Vietnamese Salmon Farmer Aims High


Linda Salim, for SeafoodSource from Surabaya, Indonesia

Published on
August 5, 2008

Tran Yan has big plans for expanding his Atlantic salmon farm in Vietnam's Lai Chau province. Tran Yen plans to double production to 80 to 90 metric tons, and he also plans to build a $100,000 processing plant for his salmon and other fish farms in the province. Vietnam's salmon consumption is 1,500 tons, but only 200 tons of that is produced domestically. Salmon is also farmed in Cao Bang, Sapa and Ye Bai provinces.

One of the first salmon farmers in Lai Chau province, Tran Yen started his salmon farm in 2006 with startup capital of $6,000 from Lai Chau Social Policy Bank. The first year was tough when temperatures were too hot for the salmon. Being a novice, Yen didn't have the technical ability to regulate water temperatures from a reservoir, which cost him $18,000 in lost fish.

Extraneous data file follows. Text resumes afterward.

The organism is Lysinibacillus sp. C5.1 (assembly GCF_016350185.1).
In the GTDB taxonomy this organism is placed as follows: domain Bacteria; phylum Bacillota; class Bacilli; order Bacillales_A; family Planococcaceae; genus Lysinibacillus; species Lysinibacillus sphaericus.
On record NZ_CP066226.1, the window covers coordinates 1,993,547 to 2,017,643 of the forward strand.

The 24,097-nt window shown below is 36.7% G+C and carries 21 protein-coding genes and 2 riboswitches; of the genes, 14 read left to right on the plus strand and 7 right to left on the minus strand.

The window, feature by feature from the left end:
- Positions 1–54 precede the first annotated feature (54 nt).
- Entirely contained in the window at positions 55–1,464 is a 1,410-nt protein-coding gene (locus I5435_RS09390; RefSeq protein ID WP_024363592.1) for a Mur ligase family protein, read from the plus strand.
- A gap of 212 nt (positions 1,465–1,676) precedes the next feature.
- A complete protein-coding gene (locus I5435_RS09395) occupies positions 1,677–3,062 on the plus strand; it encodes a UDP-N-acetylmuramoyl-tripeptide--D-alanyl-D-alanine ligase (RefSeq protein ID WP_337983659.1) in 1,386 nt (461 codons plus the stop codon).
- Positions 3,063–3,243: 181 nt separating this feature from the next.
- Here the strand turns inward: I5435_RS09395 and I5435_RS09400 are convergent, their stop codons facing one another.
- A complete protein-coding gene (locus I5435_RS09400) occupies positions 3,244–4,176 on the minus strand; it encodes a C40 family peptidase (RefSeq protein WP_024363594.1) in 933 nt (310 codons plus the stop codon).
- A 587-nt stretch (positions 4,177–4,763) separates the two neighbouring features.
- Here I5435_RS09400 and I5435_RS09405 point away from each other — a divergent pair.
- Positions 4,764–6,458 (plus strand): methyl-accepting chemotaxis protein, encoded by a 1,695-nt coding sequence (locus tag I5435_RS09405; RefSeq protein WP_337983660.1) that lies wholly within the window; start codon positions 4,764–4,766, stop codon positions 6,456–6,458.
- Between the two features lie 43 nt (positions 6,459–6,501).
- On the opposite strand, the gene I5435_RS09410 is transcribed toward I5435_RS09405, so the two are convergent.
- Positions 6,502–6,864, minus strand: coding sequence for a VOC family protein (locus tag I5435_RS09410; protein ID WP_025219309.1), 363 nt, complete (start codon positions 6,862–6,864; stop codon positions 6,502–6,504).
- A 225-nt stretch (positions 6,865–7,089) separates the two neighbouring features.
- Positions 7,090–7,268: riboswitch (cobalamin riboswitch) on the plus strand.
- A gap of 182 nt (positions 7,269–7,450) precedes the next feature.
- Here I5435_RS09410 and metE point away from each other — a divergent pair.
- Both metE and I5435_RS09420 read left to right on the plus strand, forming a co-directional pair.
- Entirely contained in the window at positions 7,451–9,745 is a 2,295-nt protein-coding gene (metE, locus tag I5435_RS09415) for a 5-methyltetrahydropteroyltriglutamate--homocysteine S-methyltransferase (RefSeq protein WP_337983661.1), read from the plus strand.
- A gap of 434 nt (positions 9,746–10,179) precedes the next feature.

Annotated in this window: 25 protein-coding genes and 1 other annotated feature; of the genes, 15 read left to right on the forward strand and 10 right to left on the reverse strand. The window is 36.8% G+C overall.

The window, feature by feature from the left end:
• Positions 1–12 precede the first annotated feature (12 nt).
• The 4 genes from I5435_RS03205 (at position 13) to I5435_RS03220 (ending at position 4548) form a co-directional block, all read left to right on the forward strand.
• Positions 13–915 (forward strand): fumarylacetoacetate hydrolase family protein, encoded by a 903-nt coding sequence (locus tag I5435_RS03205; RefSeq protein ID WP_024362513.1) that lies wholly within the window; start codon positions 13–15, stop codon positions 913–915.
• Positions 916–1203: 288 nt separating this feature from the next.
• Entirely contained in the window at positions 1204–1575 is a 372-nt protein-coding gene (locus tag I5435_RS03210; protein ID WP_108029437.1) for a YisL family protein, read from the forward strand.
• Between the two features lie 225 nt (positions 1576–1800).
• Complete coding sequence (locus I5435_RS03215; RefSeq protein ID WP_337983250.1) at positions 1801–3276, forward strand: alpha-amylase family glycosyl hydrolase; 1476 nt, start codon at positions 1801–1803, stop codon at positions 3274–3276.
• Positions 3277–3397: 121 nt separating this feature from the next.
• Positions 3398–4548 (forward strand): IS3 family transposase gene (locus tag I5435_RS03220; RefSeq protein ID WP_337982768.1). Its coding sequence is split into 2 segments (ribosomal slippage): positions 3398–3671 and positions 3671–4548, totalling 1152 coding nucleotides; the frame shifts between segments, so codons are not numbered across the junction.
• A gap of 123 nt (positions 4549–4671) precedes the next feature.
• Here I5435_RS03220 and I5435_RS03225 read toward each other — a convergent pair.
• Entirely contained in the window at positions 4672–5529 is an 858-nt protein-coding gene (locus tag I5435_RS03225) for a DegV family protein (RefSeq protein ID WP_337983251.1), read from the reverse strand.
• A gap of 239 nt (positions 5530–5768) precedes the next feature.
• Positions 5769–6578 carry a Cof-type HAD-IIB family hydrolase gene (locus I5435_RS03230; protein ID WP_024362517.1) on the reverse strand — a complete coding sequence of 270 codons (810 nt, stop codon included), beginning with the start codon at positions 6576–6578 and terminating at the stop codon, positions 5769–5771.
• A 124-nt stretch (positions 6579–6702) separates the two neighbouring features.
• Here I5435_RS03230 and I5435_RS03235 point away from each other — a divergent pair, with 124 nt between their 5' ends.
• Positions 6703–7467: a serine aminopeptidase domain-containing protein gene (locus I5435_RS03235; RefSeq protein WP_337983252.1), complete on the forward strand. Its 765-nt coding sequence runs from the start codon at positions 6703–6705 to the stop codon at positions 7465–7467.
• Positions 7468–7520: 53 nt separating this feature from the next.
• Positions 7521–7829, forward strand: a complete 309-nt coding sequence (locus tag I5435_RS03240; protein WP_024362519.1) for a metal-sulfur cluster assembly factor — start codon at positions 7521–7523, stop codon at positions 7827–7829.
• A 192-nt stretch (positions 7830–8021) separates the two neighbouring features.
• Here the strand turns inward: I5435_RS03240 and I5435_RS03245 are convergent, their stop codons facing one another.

Following his failure, Yen went to China for more technical training. His persistence paid off. Last year, Yen's farm produced 40 metric tons, resulting in a profit of more than $110,000. Tran Yen's salmon was consumed locally in Hanoi and Haiphong as well as exported to Japan.

Vietnam's salmon farming industry began in 2005, when Samontaimon Co. of Finland launched a salmon hatchery and farming center in the Thac Bac province with the Aquaculture Research Institute. The project managed to hatch and breed 70 percent of 50,000 salmon eggs imported from Finland.

The following year, the Institute doubled the amount of eggs imported to expand the project to other provinces, while at the same time Vietnam's Ministry of Fisheries approved a 3.36-acre, $500 million coldwater fish research, breeding and farming center in Lao Cai.

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